Throat Cancer

Throat cancer is uncontrolled cell growth in the throat. The throat has many parts, and most of them can develop cancer. Around 3,000 different cancers start in a part of the pharynx. Throat cancer is rare compared to other types. According to the National Cancer Institute (NCI), pharyngeal cancers occur in about 1 percent of adults in the U.S., and less than 0.5 percent of adults are likely to have cancer of the larynx. The survival rate depends on the stage of the cancer and the area affected. 60.7 percent of people with laryngeal cancer survive for longer than 5 years, compared to 64.5 percent of individuals with pharyngeal cancer. Many types of throat cancer begin as squamous cell carcinoma. This occurs in the squamous cells that line the throat. It is listed by the American Cancer Society (ACS) as a skin cancer but runs the risk of developing into throat cancer when it affects the skin around the throat.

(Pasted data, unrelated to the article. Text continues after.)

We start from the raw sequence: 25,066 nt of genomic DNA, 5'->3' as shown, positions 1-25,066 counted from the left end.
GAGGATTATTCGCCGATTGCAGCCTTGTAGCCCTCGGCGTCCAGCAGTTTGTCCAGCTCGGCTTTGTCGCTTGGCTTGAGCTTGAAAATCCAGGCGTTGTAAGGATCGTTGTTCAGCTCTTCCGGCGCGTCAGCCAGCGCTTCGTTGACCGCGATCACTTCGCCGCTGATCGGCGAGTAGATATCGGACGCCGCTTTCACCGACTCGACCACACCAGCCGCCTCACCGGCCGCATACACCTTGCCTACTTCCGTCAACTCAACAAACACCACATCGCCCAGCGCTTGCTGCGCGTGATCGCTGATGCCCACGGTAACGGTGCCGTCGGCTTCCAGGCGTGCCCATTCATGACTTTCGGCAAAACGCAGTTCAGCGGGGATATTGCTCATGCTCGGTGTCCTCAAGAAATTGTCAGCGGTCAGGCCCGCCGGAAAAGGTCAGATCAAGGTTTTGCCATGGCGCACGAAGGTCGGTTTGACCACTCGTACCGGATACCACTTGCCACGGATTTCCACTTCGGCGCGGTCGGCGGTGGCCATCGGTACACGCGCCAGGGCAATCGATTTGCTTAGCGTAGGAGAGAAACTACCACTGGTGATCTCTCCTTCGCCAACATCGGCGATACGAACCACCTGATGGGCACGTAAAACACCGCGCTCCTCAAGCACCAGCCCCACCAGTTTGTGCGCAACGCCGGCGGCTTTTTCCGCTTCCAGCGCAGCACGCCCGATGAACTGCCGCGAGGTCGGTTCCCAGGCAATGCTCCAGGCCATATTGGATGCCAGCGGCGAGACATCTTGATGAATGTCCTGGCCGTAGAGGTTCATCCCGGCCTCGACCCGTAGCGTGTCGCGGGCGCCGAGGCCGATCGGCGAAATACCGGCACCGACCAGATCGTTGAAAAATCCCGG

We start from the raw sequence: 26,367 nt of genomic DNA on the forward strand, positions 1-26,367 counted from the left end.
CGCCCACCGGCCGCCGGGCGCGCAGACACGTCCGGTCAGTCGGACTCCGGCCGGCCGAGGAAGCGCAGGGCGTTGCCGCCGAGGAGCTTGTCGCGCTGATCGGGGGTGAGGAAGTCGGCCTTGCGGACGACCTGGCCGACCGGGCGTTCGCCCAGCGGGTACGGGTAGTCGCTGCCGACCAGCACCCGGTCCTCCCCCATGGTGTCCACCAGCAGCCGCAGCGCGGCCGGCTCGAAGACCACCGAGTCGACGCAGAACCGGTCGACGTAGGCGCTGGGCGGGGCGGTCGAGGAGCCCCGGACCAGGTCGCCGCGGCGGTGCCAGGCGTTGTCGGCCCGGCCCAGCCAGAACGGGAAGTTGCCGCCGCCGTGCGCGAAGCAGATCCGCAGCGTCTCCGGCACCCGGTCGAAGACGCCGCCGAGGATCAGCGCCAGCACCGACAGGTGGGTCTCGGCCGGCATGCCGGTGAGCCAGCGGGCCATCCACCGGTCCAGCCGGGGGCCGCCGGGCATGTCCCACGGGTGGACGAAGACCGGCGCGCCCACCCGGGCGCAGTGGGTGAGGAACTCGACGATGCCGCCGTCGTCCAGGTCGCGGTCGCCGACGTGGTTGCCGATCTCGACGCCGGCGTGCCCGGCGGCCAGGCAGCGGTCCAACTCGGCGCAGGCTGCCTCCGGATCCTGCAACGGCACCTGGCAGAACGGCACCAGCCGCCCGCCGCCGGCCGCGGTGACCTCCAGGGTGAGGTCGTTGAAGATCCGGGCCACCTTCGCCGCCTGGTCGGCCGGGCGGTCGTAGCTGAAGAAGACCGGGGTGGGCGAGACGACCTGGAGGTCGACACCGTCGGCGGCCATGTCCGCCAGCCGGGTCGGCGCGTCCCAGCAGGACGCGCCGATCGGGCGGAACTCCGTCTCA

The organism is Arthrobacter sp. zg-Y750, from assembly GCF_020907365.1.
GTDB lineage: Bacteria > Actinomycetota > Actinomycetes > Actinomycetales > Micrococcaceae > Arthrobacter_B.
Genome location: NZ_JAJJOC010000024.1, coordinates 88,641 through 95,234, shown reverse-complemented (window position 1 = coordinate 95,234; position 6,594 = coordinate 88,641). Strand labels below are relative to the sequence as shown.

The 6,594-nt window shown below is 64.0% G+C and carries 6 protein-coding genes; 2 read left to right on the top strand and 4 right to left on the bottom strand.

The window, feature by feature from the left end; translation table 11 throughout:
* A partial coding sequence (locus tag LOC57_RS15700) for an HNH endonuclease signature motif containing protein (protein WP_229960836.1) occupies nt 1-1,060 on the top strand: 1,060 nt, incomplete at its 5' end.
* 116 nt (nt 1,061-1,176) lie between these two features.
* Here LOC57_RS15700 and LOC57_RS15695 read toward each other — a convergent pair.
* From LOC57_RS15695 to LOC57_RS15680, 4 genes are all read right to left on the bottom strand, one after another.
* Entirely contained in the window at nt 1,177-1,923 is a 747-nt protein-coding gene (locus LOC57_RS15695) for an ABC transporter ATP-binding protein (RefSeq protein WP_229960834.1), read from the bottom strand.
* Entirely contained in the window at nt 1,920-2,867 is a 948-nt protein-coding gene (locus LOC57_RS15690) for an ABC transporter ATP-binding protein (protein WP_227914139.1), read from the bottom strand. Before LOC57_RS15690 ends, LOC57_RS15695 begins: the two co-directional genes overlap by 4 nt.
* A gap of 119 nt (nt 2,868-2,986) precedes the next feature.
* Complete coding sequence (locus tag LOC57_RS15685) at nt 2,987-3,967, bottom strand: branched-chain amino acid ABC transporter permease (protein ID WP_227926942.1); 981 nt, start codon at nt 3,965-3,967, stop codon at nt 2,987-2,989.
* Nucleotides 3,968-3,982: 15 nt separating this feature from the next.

Symptoms

Every type of throat cancer is different. Symptoms depend on the stage and location of the cancer.

Common early symptoms of laryngeal and pharyngeal cancer include:

  • Difficulty swallowing
  • Voice changes, especially hoarseness or not speaking clearly
  • Sore throat
  • Unexplained weight loss
  • Swelling of the eyes, jaw, throat, or neck
  • Bleeding in the mouth or nose
  • A long-lasting cough
  • Coughing up blood
  • A lump or sore that does not heal
  • Wheezing or breathing problems
  • Pain when swallowing
  • Ear pain